If only receiver refreshing is being tested, the transmit chip 10 driving the receive chip 14 may be the transmit chip 10 illustrated in FIG. 2. However, in another aspect of the invention, the voltage margin of the transmitter may be tested. In another embodiment of the invention, as also illustrated in FIG. 5, the transmitter on the transmit chip 10 includes two tri-state inverters 52A, 52B having enable inputs en driven by a transmit refresh signal TxRefresh to select between the data states and the high-impedance state on the inverter outputs. The tri-state inverters have three output states, high and low voltage levels corresponding to the two data levels and a high-impedance state. When the output is in its high-impedance state and a voltage supply is externally connected to the inverter's output, the voltage on the output is determined by the voltage supply and is not significantly affected by whatever voltage is output by the tri-state inverter. Output nodes 54A, 54B positioned between the tri-state inverters 52A, 52B and the capacitive coupling circuits 22A, 22B are selectively connected to transmission refresh voltages TxRefn and TxRefp through switches 56A, 56B. The transmission refresh signal TxRefresh opens the switches 56A, 56B when it enables the tri-state inverters 52A, 52B to enable data transmission and closes the switches 56A, 56B when it disables the tri-state inverters 52A, 52B during the voltage testing.
During the voltage testing, the transmission refresh voltages TxRefn and TxRefp are imposed on the transmit side of the capacitive coupling circuits 22A, 22B instead of the data signals datap and datan, and corresponding coupled signals are received by the differential receiver 32. The receiver 32, in turn, during testing outputs the output signal Rxdata based upon the difference between its input signals derived from the transmission refresh voltages TxRefn and TxRefp. It is understood that varying the refresh voltages TxRefn and TxRefp on the transmitter outputs includes varying the voltage to more levels than the two nominal data levels associated with the two data states, for example, to at least three levels.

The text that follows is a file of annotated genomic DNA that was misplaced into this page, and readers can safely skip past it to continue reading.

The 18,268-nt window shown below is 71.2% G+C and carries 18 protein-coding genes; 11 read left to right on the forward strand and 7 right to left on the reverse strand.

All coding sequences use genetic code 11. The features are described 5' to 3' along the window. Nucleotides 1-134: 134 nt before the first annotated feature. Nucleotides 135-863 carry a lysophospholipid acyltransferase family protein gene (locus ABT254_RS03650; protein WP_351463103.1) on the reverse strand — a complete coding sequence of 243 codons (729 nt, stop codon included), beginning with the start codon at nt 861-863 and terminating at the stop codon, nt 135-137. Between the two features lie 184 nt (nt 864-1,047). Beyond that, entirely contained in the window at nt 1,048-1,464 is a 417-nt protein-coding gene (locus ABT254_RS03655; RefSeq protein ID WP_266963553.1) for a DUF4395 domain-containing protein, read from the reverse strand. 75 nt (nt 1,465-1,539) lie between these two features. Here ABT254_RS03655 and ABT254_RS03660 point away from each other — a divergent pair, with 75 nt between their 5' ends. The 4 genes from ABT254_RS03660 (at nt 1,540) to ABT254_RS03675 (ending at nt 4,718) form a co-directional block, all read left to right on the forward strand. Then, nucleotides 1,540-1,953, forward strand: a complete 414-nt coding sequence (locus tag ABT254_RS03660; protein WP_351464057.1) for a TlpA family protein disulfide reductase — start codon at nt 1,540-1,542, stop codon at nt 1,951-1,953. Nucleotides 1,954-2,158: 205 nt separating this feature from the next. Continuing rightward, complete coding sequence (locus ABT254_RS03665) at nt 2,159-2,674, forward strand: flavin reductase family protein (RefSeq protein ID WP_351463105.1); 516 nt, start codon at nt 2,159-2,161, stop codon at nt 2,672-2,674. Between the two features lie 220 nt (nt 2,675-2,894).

During normal operation outside of testing, the average voltages developed by the data stream on the output nodes 54A, 54B would be the average of the high and low signal voltages during data transmission, assuming balanced coding for the data. During testing, one or both of the transmit refresh voltages TxRefn and TxRefp are swept over a range of output voltages expected in normal operation of the tri-state inverters to analyze the voltage margin versus the amplitude of the transmit signals output by the tri-state inverters 52A, 52B. Similarly to the other voltage sweeps, the transmitter refresh voltages TxRefn and TxRefp may be swept together, either differentially or in common-mode variation, or may be separately swept.
The switches 50A, 50B, 56A, 56B may be implemented using NMOS, PMOS or CMOS pass gates. The tri-state inverters 52A, 52B may be implemented, as illustrated in the circuit diagram of FIG. 7, with first and second PMOS transistors 60, 62 and first and second NMOS transistors 64, 66 serially arranged across their sources and drains between a positive power supply voltage 68 and ground. The input signal INto the tri-state inverter is applied to the gates of the first PMOS transistor 60 and the second NMOS transistor 66. The enable signal Enable is applied to the gate of the second PMOS transistor 62 and through an inverter 68 to the gate of the first NMOS transistor 64. The output signal Out of the tri-state inverter is taken from between the second PMOS transistor 62 and the first NMOS transistor 64. As a result, in the presence of a low Enable signal, the second PMOS and NMOS transistors 62, 66 are turned on and the Out signal is the inverse of the In signal. However, in the presence of a high Enable signal, the second PMOS and NMOS transistors 62, 66 are turned off and the node associated with the Out signal assumes a high-impedance state.
The voltage margin testing of the invention relies upon the pre-existing receiver on the receive chip 14 used in operational data transmission. As a result, the experimentally determined voltage margin is more accurate than if additional circuitry bypassing the receiver is used for testing.
The foregoing descriptions of various embodiments have been presented only for purposes of illustration and description. They are not intended to be exhaustive or to limit the present invention to the forms disclosed. Accordingly, many modifications and variations will be apparent to practitioners skilled in the art. Additionally, the above disclosure is not intended to limit the present invention.
Patent applications by Justin M. Schauer, San Francisco, CA US
Patent applications by Robert J. Drost, Los Altos, CA US
Patent applications by Ronald Ho, Mountain View, CA US
Patent applications by SUN MICROSYSTEMS, INC.
Patent applications in class Particular stimulus creation
Patent applications in all subclasses Particular stimulus creation